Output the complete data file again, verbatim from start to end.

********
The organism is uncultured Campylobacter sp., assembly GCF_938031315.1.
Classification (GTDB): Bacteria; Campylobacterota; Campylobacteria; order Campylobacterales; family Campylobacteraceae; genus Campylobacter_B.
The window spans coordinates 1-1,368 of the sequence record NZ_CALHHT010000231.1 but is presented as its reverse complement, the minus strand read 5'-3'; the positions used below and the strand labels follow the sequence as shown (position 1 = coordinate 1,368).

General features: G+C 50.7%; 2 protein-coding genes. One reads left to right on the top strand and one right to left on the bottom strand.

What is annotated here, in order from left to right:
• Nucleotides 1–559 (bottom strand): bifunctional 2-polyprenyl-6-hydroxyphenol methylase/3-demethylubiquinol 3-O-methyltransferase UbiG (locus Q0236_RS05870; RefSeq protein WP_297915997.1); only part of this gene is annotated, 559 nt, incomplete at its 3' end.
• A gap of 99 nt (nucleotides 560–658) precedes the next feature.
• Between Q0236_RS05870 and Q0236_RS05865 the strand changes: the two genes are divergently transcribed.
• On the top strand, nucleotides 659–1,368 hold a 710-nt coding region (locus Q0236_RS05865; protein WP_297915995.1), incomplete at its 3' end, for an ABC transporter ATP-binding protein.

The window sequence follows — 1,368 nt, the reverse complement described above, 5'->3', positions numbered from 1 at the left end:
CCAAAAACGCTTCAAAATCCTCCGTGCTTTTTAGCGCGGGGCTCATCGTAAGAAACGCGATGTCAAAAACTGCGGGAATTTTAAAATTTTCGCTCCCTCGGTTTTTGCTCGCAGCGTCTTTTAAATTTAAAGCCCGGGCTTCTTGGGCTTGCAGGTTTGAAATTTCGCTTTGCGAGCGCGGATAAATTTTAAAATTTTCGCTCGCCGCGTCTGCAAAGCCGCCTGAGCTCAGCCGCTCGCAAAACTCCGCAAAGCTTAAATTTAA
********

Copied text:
The organism is uncultured Campylobacter sp., assembly GCF_938031315.1.
Classification (GTDB): Bacteria; Campylobacterota; Campylobacteria; order Campylobacterales; family Campylobacteraceae; genus Campylobacter_B.
The window spans coordinates 1-1,368 of the sequence record NZ_CALHHT010000231.1 but is presented as its reverse complement, the minus strand read 5'-3'; the positions used below and the strand labels follow the sequence as shown (position 1 = coordinate 1,368).

General features: G+C 50.7%; 2 protein-coding genes. One reads left to right on the top strand and one right to left on the bottom strand.

What is annotated here, in order from left to right:
• Nucleotides 1–559 (bottom strand): bifunctional 2-polyprenyl-6-hydroxyphenol methylase/3-demethylubiquinol 3-O-methyltransferase UbiG (locus Q0236_RS05870; RefSeq protein WP_297915997.1); only part of this gene is annotated, 559 nt, incomplete at its 3' end.
• A gap of 99 nt (nucleotides 560–658) precedes the next feature.
• Between Q0236_RS05870 and Q0236_RS05865 the strand changes: the two genes are divergently transcribed.
• On the top strand, nucleotides 659–1,368 hold a 710-nt coding region (locus Q0236_RS05865; protein WP_297915995.1), incomplete at its 3' end, for an ABC transporter ATP-binding protein.

The window sequence follows — 1,368 nt, the reverse complement described above, 5'->3', positions numbered from 1 at the left end:
CCAAAAACGCTTCAAAATCCTCCGTGCTTTTTAGCGCGGGGCTCATCGTAAGAAACGCGATGTCAAAAACTGCGGGAATTTTAAAATTTTCGCTCCCTCGGTTTTTGCTCGCAGCGTCTTTTAAATTTAAAGCCCGGGCTTCTTGGGCTTGCAGGTTTGAAATTTCGCTTTGCGAGCGCGGATAAATTTTAAAATTTTCGCTCGCCGCGTCTGCAAAGCCGCCTGAGCTCAGCCGCTCGCAAAACTCCGCAAAGCTTAAATTTAA